Not sure if this exactly fits here, but I’m interested in the history of word “console” in game consoles and in computing in general.

I can see at least two usages for the term, which at least superficially seem rather unrelated:

  • game consoles
  • console as in “main terminal” for a computing system

When, how and why game consoles are called consoles?

PS not native English speaker, so forgive me if I miss some implicit semantics of this word

  • 5
    Before computers, a console was a piece of furniture: "a stand-alone cabinet designed to stand on the floor". Probably the control panel / terminal or whatever originally took its name from that.
    – JeremyP
    Jul 18 '19 at 9:08
  • 1
    There is the related question of what machines were games consoles, and which were computers, given that both could play "computer games". See retrocomputing.stackexchange.com/questions/11708/…
    – Kaz
    Jul 18 '19 at 9:34
  • 2
    @Raffzahn I’m native Finnish speaker - so not expecting a lot of progress with that :) will update my profile, seems like I can’t do it with the mobile app tho..
    – tuomas
    Jul 18 '19 at 10:58
  • 3
    Drats :)) it had to be the most exotic group within Europe, didn't it?
    – Raffzahn
    Jul 18 '19 at 11:01
  • 2
    Console, as in pipe-organ console, might be relevant: it's where you control the organ from. Jul 19 '19 at 0:00

A console is a piece of furniture. Originally only meant to describe a kind of writing desk to stand up to, usually with a tilted surface.

  • In technology it got used to describe control boards, which often looked alike in the early days.

  • In general usage it describes today a self supported furniture (standing on the floor), meant to hold other items on top and/or serve as work table. More actual general it became a synonym for a low height shelf.

  • For game consoles this was taken as they are as well consoles like with 'large machinery' as well as meant as a piece of furniture to accompany the TV.

  • 1
    In addition, "console" as "main terminal" (OP's words, kinda misleading) is either the same thing (the point of physical access) or a metaphor for that (like "desktop"). Jul 18 '19 at 19:49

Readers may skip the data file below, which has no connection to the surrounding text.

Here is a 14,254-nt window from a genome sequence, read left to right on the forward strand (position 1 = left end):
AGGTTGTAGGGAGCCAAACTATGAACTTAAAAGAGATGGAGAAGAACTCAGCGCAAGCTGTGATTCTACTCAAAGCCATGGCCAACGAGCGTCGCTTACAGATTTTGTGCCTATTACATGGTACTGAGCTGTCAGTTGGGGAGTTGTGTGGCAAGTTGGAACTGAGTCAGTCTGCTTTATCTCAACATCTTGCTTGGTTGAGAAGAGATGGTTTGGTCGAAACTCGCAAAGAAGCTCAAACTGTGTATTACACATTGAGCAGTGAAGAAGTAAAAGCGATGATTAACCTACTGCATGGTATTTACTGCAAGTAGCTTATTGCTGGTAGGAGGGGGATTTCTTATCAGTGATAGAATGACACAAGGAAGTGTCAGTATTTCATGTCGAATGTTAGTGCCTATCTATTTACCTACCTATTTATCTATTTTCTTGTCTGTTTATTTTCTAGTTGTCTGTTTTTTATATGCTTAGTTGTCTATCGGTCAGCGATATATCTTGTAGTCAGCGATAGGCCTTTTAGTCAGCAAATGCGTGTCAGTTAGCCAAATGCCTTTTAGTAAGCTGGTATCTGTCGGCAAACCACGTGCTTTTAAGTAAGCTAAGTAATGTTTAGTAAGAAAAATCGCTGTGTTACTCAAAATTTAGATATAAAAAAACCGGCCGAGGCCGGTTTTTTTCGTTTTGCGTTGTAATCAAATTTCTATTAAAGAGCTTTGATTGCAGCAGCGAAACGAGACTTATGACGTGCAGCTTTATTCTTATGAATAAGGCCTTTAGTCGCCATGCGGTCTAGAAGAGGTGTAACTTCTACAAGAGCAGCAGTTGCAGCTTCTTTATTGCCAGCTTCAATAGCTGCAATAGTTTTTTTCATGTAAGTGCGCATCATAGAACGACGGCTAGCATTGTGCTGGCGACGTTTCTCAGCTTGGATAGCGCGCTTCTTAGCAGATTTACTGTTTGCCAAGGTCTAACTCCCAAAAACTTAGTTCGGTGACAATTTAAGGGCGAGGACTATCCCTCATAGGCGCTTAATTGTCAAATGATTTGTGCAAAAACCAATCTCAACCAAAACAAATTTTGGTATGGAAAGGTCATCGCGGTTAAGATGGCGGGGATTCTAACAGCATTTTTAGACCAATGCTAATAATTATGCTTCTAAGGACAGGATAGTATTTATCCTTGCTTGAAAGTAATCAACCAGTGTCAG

• Not necessary. The early consoles weren't just terminals. They were huge specialized machinery in itself and part of the CPU. They were large consoles in sense of the first point.
    – Raffzahn
    Jul 18 '19 at 20:32
  • That's basically what I said... Jul 18 '19 at 23:12
  • 1
    I'm thinking that organ console is an appropriate semantic ancestor for computer console. Jul 19 '19 at 0:01

The use of the term "console" in reference to home video game systems arose because of the association of these systems with TV's in the U.S.

At the time these systems were gaining popular acceptance in the 1980s, most U.S. homes had a single main/larger TV that existed as a piece of furniture in the Living Room or Family Room. These were commonly referred to as "console TV's", and were usually 25 inch diagonal CRT's surrounded by a wooden cabinet and including speakers. It served as a traditional piece of console furniture by virtue of its large, flat, top surface. Photos, vases, and other decorative items were typically found atop these TV's, before gradually being replaced by video components, such as VCR's and video game systems as such technologies were popularized.

The whole apparatus was commonly called the console, and this gradually led to terms like "video game system", or "video game module" being replaced with the more casual reference to a "game console".

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  • 1
    Good point about these TV monstrosities :)
    – Raffzahn
    Jul 18 '19 at 14:43
  • 1
    FWIW: The movie/show on the TV is Power Rangers - Time Force. With Daniel Southworth playing the role of Eric Myers. (No idea why I had to figure it out. Lack of self-control i guess.)
    – sbecker
    Jul 19 '19 at 10:25

I've recently done some research on the Magnavox Odyssey, the world's first video game console, and it appears that the term "console" was never used for it during development or when it was brought to market in 1972.

Looking at the early marketing materials, it appears to have first been seen by the public on the TV show What's my Line in a programme recorded on August 24th, 1972, where the main unit is referred to as a "master control unit." This terminology is also used in the 1972 8 mm promotional film used in dealer showrooms. The first 1972 commercial doesn't even go this far, calling it just an "electronic game simulator." This 1973 print advertisement includes a section on the Odyssey where they not only don't refer to it as a "console," but use "color TV consoles" to refer to, clearly, televisions (and also stereo systems).

In the 2005 book Videogames: In the Beginning by Ralph Bear (the inventor of the Odyssey) he refers to the Odyssey and other early systems (such as the Coleco Telestar) as "consoles," but this appears to be an achronistic use. P. 60 of the book reproduces a memo he wrote on 3/30/71 about a meeting with Magnavox where the main unit is referred to as an "electronics box."

The memo also says one of the people attending the meeting was "Gerry Martin VP, Console Product Dev't," who was basically the one responsible for licensing the original "brown box" from Sanders Associates for Magnavox to redesign and market. On p. 59 Bear writes (in 2005):

For Magnavox, there was Gerald G. Martin. As the V.P. for Console Products Planning, it was he who had taken the lead to bring TV games into his product line.

I don't know if that has anything to do with the "electronics unit" eventually and retroactively being termed a "console," though.

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